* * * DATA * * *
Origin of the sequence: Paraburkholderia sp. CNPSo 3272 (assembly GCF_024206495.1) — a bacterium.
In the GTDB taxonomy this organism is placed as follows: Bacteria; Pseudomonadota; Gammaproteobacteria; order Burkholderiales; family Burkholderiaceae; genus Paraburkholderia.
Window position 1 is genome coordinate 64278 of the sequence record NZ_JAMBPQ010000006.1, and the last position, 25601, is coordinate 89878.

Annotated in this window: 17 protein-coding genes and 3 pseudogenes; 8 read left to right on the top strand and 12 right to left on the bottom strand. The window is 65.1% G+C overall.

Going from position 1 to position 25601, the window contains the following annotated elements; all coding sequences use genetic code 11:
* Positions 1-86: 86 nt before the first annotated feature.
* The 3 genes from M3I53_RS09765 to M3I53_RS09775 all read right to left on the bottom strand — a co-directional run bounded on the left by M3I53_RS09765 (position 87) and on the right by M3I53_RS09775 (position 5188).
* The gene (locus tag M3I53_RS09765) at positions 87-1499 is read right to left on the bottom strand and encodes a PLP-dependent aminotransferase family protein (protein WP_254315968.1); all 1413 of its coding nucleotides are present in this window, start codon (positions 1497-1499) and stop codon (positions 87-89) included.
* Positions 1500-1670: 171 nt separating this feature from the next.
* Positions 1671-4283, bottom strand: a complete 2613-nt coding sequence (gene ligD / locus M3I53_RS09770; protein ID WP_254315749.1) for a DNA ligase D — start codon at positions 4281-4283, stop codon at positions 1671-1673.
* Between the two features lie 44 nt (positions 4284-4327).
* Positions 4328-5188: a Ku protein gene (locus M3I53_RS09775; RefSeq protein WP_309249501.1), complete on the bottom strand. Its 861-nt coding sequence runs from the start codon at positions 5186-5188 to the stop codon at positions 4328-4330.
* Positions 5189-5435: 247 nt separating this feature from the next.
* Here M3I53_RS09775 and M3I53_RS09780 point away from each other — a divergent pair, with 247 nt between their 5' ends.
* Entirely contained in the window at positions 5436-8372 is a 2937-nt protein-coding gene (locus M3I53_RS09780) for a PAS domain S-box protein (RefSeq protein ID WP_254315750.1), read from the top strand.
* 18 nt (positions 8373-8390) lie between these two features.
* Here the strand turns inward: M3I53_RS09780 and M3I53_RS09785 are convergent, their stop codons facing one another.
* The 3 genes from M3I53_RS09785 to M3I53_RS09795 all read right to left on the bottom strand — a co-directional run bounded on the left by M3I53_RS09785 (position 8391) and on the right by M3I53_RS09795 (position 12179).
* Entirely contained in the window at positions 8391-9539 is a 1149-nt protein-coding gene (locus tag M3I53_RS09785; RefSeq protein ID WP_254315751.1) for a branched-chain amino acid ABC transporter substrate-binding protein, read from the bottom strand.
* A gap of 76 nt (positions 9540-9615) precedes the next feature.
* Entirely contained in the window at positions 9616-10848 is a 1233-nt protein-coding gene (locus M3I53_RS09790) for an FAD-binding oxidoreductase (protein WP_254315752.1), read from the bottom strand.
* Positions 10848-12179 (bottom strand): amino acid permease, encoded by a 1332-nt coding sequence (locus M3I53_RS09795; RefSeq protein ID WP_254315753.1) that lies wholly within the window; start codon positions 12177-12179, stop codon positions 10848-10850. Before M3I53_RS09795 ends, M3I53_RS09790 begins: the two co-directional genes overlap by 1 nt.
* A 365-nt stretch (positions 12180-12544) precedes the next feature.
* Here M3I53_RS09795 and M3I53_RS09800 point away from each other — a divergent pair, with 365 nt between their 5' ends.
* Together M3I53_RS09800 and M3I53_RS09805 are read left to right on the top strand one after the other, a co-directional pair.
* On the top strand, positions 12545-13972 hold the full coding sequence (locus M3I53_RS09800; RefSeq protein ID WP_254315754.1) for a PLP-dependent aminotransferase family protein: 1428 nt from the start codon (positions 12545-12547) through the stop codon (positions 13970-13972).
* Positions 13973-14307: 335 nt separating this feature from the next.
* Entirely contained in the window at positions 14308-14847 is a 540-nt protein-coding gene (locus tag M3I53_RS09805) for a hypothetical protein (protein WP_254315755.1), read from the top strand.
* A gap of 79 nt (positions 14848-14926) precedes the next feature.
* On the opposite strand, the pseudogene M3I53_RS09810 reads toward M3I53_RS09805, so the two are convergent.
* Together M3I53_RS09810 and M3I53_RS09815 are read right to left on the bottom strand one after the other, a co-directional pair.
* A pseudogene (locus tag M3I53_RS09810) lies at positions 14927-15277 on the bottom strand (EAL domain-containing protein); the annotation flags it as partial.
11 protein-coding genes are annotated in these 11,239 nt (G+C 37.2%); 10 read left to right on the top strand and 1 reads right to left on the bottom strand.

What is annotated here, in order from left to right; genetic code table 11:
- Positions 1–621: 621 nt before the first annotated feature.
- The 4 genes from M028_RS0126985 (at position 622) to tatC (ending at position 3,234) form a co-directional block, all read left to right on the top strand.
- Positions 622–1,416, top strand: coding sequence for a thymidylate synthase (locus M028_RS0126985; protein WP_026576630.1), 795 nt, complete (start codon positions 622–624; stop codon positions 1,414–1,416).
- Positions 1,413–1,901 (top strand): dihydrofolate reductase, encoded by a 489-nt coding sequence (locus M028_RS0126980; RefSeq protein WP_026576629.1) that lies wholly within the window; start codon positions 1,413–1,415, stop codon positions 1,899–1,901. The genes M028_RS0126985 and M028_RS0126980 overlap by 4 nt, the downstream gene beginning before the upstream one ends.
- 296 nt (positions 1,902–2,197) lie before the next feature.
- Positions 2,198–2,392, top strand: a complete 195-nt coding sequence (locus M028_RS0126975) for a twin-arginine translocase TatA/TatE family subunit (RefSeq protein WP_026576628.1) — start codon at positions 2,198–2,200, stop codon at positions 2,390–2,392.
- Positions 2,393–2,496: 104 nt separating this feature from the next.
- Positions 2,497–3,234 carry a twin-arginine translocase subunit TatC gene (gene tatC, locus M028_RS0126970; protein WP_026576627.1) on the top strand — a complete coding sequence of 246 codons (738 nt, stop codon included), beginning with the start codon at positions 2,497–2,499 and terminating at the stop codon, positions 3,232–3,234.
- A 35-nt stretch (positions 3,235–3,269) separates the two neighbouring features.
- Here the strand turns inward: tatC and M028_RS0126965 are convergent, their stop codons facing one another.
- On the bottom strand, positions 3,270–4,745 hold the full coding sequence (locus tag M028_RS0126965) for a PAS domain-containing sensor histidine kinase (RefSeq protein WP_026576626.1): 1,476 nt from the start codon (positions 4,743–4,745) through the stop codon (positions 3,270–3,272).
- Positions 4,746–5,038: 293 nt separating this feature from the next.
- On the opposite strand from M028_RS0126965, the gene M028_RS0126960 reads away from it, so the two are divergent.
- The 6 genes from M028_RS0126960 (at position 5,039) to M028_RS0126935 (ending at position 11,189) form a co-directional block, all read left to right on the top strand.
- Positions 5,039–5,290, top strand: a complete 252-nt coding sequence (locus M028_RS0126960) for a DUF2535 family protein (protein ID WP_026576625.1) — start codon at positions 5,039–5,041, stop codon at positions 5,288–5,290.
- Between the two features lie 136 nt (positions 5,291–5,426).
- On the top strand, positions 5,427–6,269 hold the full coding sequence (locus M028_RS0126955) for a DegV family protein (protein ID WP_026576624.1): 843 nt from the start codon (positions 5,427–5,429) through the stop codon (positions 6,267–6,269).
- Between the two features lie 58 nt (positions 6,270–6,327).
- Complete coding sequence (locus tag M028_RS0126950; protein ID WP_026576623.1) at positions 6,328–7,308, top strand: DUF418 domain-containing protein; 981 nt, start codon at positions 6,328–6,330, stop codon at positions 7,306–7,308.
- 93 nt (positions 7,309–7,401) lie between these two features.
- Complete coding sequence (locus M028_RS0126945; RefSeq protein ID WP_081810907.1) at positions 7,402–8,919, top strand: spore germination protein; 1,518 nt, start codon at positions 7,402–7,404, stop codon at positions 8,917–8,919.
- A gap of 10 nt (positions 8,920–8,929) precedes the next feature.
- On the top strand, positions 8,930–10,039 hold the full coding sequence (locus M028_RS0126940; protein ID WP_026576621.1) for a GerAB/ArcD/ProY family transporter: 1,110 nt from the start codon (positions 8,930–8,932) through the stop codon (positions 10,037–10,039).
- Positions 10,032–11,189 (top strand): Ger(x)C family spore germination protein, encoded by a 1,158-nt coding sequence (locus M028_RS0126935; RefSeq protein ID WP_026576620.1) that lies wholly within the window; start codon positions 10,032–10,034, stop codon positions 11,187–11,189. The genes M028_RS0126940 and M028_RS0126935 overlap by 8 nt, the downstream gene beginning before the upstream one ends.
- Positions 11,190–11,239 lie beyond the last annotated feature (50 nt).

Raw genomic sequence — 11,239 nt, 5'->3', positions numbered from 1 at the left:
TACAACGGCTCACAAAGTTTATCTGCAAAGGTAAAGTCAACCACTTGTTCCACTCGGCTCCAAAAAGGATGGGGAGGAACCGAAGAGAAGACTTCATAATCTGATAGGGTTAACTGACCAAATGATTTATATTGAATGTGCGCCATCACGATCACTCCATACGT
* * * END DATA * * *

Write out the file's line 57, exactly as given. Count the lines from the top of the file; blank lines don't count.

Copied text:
- On the top strand, positions 8,930–10,039 hold the full coding sequence (locus M028_RS0126940; protein ID WP_026576621.1) for a GerAB/ArcD/ProY family transporter: 1,110 nt from the start codon (positions 8,930–8,932) through the stop codon (positions 10,037–10,039).